(On TV, September 2001) Wow, wow, wow… Everyone has to see this film sooner or later, if only for historical relevance. Directed by Russ Meyer and co-written by Roger Ebert (!), this film purports to be a parody, but unless you already know that, you’ll have a hard time telling given how seriously it’s played out. This only makes it funnier, of course! The story is about an all-girl band off to Hollywood to make it rich, but the real value of the film is in the pure-sixties vibe, the ridiculously oh-so-dangerous representation of excesses, the flamboyant characters (ah, that Z-man!) and overall sense of… fun? There is a dynamic “travel” sequence that feels as if it had been edited just yesterday. There’s kitschy melodrama. There is a hilarious moralistic coda (“Their love wasn’t evil… but it allowed evil to happen!”) There are more fancy hairdos than an entire issue of Vogue. But, above all, you’ll get the impression that for all the debauchery and vice going on, there’s nothing more serious than teenage hijinks to be tut-tutted by some invisible adult. A scream, a laugh and a bunch of other stuff, Beyond The Valley Of The Dolls is worth a look. Keep your ears open for the source of one of Austin Powers‘ best lines.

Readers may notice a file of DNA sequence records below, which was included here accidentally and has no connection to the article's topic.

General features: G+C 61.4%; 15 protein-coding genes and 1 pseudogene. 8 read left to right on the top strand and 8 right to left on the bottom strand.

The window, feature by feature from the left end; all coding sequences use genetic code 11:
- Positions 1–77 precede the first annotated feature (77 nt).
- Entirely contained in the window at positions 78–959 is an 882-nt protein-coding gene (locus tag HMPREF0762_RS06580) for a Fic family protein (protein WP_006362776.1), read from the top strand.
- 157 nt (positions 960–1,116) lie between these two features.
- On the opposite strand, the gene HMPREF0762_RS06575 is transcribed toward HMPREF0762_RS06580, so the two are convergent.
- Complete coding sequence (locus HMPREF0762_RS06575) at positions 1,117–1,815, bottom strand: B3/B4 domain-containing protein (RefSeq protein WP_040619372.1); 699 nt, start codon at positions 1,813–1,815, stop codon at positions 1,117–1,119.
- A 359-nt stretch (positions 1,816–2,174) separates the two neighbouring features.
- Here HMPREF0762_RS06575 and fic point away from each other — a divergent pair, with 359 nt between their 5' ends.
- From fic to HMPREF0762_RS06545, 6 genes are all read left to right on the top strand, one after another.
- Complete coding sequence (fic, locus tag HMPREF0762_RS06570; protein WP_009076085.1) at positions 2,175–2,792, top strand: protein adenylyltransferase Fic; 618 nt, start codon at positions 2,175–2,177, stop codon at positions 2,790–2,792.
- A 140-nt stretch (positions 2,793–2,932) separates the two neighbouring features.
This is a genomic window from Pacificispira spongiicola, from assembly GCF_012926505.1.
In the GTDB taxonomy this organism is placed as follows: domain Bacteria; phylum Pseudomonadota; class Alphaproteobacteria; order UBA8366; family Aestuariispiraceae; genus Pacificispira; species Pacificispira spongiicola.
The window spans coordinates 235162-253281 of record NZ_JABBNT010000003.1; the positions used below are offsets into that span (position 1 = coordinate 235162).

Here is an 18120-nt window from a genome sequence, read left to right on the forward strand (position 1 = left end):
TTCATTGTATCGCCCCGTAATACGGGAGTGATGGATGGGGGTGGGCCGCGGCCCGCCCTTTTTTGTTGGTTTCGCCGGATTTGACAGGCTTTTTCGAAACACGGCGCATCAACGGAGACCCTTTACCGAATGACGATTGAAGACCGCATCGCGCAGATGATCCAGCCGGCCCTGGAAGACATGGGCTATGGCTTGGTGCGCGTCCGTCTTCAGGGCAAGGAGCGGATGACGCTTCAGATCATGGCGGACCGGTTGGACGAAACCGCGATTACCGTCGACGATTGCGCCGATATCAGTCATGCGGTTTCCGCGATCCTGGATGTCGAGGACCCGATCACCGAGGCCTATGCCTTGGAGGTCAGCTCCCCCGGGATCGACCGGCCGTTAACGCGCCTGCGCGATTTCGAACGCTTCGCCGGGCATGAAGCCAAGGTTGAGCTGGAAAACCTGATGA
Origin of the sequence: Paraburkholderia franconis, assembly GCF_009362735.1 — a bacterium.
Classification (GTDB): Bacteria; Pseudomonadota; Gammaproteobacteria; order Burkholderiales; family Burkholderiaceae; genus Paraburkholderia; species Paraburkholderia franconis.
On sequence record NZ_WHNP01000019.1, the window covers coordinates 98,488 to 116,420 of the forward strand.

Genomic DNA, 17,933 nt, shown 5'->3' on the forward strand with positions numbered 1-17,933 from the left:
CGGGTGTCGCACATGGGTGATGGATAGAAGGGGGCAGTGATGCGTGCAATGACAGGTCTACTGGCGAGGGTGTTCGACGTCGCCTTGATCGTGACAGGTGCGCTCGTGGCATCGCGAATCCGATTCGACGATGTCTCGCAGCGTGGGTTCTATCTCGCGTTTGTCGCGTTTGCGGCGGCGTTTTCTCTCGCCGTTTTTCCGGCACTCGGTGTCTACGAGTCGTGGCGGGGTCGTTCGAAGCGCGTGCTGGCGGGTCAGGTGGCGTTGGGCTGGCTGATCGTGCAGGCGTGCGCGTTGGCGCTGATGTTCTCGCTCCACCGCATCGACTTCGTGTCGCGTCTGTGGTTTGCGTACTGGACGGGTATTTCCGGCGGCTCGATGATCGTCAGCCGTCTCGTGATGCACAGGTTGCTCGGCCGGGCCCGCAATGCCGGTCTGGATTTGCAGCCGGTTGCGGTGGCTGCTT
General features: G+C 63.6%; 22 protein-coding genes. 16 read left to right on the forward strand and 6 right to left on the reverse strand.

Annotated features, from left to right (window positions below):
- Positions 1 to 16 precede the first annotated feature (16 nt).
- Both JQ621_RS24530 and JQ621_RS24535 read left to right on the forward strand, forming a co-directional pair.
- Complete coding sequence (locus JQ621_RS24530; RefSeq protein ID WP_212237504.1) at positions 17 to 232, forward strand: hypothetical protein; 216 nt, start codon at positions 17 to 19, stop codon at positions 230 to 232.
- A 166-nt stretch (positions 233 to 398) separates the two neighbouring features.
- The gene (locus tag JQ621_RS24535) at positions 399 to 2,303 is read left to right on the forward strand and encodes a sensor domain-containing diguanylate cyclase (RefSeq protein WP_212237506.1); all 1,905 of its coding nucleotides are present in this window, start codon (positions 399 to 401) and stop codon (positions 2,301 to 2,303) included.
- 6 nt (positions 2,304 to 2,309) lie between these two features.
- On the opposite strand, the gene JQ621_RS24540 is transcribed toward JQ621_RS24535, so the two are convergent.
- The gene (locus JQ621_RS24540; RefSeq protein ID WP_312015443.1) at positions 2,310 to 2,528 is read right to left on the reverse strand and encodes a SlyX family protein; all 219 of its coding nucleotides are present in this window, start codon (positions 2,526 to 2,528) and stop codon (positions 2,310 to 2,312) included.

(In theaters, September 2001) The difference between low-budget independent films made by nobodies and low-budget films made by famous actors is that the latter type of movies features faces you know. Otherwise, we’re back to the whining cheap drama and meaningless existential crises that seem to pop up with depressing regularity in budding author’s film. In this case, Allan Cummings and Jennifer Jason Leigh star together in a film written and directed by themselves, and they’ve invited every one of the famous friends to star in the film. The setup is simple, an anniversary party where the celebrated couple isn’t too stable and most of the guests are as screwed-up as their hosts. Seductions, jealousy pangs, drug usage, weird hairdos, nude scenes, fights and a death ensue. You might start to care late in the film. The cast is stellar (Gwynneth Paltrow, Kevin Kline, Phoebe Cates, John C. Reilley, Parker Posey, etc…) and some of them even get naked… but not those who should. Best considered not as a happy-shiny piece of entertainments, but at a very personal reflection on love, friendship, relationships and the transitory nature of such.